Ever ince the dominant society (Europeans domination) negatively changed African and African-American’s identity and who they stand today in society, also slavery made blacks to hate their own people, history, cultures, and physical characteristics. So before people start to discuss the stereotypes of African-Americans, slavery, and reconstruction started the trend. As the Europeans domination of African-Americans was stated, “The Bluest Eye” includes ways in which different white beauty standards changes the lives of black people, especially black women.
Implicit messages that being white (meaning trying to fit with whites), is everywhere, leaning that white supremacy is good. First, the way it is demonstrated is that when Claudia got a white baby as a gift, she was comparing it to herself. She didn’t like it because, she looked down at her skin color. She was taught that white is better than black skin. Now with the idealization of Shirley Temple, the consensus that light-skinned Maureen is better looking than other black girls, the ideal of white beauty in movies that she’s sees, ands Pauline Breedlove’s preference for the little white girl she works for her daughter.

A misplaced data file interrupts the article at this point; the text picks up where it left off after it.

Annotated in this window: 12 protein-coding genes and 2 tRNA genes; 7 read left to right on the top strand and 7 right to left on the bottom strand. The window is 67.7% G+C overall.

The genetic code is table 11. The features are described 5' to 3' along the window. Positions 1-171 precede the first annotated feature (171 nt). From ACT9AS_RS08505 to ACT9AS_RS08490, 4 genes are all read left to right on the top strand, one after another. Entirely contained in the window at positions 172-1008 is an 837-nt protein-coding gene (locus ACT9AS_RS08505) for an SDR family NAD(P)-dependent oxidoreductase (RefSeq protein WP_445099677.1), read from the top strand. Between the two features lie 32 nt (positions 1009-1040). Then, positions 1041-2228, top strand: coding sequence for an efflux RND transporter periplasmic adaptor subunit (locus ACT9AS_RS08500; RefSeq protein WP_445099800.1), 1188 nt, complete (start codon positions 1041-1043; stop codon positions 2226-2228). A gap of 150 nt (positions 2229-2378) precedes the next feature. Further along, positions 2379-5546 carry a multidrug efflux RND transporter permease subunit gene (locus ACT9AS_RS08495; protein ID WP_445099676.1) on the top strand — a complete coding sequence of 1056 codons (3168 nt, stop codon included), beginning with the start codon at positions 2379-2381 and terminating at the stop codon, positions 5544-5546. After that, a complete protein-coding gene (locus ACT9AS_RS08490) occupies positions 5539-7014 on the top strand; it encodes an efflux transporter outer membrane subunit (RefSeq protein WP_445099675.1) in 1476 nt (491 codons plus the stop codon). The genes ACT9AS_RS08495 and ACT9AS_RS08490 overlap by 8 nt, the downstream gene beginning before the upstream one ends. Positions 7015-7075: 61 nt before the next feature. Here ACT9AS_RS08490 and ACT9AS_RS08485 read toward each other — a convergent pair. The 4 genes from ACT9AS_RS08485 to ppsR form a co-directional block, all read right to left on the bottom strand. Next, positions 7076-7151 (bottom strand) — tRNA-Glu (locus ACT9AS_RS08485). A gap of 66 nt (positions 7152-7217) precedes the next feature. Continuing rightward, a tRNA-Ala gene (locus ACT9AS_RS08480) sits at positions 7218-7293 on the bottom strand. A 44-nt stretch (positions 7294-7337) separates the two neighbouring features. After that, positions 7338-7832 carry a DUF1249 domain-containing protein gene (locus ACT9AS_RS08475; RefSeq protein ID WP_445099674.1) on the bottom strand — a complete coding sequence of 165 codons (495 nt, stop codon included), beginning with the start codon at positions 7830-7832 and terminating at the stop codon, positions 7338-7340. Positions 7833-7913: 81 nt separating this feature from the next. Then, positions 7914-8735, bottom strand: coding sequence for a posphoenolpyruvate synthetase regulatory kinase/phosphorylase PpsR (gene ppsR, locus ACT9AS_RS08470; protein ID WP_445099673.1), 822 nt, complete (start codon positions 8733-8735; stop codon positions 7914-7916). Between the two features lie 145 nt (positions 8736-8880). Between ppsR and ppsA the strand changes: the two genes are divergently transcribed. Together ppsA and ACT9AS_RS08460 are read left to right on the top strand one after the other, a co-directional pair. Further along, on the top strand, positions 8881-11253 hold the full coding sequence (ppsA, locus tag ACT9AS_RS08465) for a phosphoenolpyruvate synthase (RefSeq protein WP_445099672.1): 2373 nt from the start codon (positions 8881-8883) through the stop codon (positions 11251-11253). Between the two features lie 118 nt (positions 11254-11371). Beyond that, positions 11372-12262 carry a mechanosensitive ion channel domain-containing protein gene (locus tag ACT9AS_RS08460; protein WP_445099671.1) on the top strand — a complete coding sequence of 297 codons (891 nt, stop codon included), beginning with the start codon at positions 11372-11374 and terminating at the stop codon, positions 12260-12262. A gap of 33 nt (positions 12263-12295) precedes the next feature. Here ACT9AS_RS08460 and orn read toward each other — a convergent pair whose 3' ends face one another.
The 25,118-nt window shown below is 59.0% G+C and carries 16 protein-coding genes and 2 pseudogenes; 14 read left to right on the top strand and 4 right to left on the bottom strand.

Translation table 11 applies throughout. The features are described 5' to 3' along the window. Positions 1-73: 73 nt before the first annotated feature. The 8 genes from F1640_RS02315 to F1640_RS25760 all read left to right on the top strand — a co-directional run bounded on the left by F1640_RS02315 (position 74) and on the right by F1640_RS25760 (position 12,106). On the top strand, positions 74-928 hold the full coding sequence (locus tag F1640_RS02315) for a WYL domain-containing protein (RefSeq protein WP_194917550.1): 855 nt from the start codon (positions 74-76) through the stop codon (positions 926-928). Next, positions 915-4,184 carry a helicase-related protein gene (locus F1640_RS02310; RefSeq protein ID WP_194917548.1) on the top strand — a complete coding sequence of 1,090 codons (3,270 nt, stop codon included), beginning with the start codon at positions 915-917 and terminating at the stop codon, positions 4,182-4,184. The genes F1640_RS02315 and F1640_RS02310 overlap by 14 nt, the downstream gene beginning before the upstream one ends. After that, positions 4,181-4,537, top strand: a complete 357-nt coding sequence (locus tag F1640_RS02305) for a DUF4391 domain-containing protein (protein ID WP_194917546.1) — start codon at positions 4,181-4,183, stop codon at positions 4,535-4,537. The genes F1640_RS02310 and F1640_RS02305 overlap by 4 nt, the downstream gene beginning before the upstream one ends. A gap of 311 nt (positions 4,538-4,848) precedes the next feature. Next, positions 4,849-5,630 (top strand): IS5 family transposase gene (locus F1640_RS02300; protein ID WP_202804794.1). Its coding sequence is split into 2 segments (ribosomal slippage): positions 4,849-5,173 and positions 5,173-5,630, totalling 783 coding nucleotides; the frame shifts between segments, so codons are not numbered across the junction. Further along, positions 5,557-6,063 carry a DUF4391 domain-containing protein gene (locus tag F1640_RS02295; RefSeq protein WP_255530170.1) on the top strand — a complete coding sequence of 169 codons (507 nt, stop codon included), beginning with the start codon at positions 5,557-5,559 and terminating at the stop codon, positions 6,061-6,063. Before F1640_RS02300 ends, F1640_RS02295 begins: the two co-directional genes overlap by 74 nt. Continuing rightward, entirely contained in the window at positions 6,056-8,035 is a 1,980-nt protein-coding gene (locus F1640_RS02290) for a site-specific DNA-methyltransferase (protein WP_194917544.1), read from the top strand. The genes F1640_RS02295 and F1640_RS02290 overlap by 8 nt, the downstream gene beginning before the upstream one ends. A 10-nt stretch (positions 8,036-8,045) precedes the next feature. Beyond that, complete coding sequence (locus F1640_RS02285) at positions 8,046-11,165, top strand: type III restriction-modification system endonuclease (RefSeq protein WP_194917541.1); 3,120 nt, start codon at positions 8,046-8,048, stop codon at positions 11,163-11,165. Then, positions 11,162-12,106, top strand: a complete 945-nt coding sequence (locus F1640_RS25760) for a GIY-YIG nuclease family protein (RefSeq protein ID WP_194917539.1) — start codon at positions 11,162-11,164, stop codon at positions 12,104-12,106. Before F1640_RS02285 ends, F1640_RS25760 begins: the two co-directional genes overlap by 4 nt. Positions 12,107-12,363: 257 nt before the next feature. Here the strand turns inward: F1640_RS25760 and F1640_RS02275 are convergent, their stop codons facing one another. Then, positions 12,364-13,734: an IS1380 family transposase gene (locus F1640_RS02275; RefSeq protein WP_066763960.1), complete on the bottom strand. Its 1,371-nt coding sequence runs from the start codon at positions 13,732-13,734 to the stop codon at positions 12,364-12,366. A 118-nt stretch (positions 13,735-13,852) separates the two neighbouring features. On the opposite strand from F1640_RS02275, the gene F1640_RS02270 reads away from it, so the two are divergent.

Adult women have learned to not like their own bodies, and teach this hatred to their children. Mrs. Breedlove shares that the conviction that Pecola is ugly, and lighter-skinned Geraldine curses Pecola’s dark skin tome. So Claudia remains free from this worship of whiteness, and she imagines Pecola’s unborn baby as in its blackness. The hint is that once Claudia reaches adolescence, she will learn to hate herself too. The person who suffers most from the white beauty standards is again Pecola.
She connects beauty with being loved and believes that if she possesses blue eyes, the cruelty throughout her life will be replaced by affection and respect. This hopeless desire leads to to a disaster, suggesting that the fulfillment of the wish for white beauty may be more tragic than the wish to impulse itself. Like white supremacy what introduced in the first paragraph, most of the African-American characters in the story have been taught to believe that whiteness is the paragon of beauty.